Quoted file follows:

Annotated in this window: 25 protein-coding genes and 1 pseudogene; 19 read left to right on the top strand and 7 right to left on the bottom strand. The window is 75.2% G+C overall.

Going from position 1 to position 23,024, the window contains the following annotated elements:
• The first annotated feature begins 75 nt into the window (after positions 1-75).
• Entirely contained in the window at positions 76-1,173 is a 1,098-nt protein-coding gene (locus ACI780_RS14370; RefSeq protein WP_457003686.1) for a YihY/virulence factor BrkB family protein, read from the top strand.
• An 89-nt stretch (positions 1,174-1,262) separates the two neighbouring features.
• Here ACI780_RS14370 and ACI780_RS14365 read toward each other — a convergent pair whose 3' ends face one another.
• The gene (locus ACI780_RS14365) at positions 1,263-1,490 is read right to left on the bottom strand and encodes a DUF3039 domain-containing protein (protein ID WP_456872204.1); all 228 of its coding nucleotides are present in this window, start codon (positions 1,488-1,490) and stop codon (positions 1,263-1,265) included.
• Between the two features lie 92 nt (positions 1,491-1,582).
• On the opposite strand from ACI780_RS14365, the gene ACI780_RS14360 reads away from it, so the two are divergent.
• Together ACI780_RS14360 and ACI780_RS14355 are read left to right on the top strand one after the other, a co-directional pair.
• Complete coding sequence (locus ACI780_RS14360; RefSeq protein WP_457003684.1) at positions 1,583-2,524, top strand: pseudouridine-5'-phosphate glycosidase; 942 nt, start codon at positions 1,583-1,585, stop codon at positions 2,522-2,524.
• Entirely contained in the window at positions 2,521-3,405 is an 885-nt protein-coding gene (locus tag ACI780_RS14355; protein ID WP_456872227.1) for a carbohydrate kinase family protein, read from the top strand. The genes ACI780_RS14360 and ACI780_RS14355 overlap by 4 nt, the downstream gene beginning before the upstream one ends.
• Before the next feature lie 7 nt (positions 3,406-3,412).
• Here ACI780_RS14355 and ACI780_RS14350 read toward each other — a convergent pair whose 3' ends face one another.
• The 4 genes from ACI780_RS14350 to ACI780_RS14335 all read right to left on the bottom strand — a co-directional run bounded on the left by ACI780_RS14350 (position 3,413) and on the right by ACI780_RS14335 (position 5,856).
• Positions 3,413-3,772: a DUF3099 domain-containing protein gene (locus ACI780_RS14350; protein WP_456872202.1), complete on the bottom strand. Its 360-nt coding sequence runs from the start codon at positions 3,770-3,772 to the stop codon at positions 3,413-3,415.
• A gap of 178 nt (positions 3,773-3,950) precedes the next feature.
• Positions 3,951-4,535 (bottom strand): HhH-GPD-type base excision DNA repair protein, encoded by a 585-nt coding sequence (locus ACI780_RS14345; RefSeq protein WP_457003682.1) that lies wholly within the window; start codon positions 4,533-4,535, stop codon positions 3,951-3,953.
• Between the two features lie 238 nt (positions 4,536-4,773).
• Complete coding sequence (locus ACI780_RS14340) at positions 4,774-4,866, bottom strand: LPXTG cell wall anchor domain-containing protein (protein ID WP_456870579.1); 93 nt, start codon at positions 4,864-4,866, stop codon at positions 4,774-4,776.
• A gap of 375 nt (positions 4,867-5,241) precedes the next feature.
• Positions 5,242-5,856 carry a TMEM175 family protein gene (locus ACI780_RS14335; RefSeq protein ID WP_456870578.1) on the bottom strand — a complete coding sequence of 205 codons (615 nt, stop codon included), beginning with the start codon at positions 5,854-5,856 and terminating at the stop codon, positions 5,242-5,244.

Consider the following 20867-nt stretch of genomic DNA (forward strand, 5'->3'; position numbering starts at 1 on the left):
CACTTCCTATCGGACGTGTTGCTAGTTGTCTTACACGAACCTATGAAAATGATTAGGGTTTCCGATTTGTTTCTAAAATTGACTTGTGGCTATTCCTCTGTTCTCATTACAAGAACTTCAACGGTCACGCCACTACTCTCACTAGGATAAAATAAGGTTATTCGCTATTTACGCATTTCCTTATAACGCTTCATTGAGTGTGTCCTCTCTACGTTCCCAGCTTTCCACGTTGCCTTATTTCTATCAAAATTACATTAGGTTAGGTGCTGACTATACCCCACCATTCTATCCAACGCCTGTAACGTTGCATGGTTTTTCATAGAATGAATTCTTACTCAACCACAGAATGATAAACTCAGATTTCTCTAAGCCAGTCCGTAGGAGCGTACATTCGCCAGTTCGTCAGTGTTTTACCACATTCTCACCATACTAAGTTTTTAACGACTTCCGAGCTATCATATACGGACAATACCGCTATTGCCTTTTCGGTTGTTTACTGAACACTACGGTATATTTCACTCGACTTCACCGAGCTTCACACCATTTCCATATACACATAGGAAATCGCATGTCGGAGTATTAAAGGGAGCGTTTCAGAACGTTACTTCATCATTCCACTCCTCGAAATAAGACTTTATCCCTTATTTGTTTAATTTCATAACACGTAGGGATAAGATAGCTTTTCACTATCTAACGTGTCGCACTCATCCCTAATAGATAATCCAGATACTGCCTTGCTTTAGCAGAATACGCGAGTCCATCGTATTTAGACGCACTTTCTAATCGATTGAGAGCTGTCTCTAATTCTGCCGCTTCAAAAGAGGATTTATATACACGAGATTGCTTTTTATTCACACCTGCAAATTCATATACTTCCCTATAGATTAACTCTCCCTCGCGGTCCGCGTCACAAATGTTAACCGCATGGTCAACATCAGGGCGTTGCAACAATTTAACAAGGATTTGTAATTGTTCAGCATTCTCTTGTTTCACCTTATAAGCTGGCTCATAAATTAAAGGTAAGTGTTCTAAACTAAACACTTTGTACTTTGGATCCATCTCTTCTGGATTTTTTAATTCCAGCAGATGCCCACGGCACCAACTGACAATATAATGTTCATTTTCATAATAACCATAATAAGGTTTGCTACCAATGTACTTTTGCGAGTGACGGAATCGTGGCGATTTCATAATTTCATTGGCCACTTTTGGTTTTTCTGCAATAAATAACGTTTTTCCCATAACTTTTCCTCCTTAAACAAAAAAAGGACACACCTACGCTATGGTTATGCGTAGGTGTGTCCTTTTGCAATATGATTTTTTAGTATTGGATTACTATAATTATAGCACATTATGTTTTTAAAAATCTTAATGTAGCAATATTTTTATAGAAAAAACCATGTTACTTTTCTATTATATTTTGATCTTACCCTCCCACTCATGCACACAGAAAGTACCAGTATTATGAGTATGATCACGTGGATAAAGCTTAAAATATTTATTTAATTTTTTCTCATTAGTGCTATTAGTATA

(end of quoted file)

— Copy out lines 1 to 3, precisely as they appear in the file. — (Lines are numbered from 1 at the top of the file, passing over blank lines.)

Annotated in this window: 25 protein-coding genes and 1 pseudogene; 19 read left to right on the top strand and 7 right to left on the bottom strand. The window is 75.2% G+C overall.

Going from position 1 to position 23,024, the window contains the following annotated elements:
• The first annotated feature begins 75 nt into the window (after positions 1-75).